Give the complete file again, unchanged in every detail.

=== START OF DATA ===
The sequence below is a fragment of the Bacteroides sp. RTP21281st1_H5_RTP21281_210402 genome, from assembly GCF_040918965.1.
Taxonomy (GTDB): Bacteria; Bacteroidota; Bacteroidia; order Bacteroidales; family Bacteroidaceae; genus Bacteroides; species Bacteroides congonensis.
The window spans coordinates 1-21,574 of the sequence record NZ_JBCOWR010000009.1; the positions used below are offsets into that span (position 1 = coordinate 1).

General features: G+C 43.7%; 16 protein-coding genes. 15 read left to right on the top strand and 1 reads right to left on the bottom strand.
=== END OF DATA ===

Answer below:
The sequence below is a fragment of the Bacteroides sp. RTP21281st1_H5_RTP21281_210402 genome, from assembly GCF_040918965.1.
Taxonomy (GTDB): Bacteria; Bacteroidota; Bacteroidia; order Bacteroidales; family Bacteroidaceae; genus Bacteroides; species Bacteroides congonensis.
The window spans coordinates 1-21,574 of the sequence record NZ_JBCOWR010000009.1; the positions used below are offsets into that span (position 1 = coordinate 1).

General features: G+C 43.7%; 16 protein-coding genes. 15 read left to right on the top strand and 1 reads right to left on the bottom strand.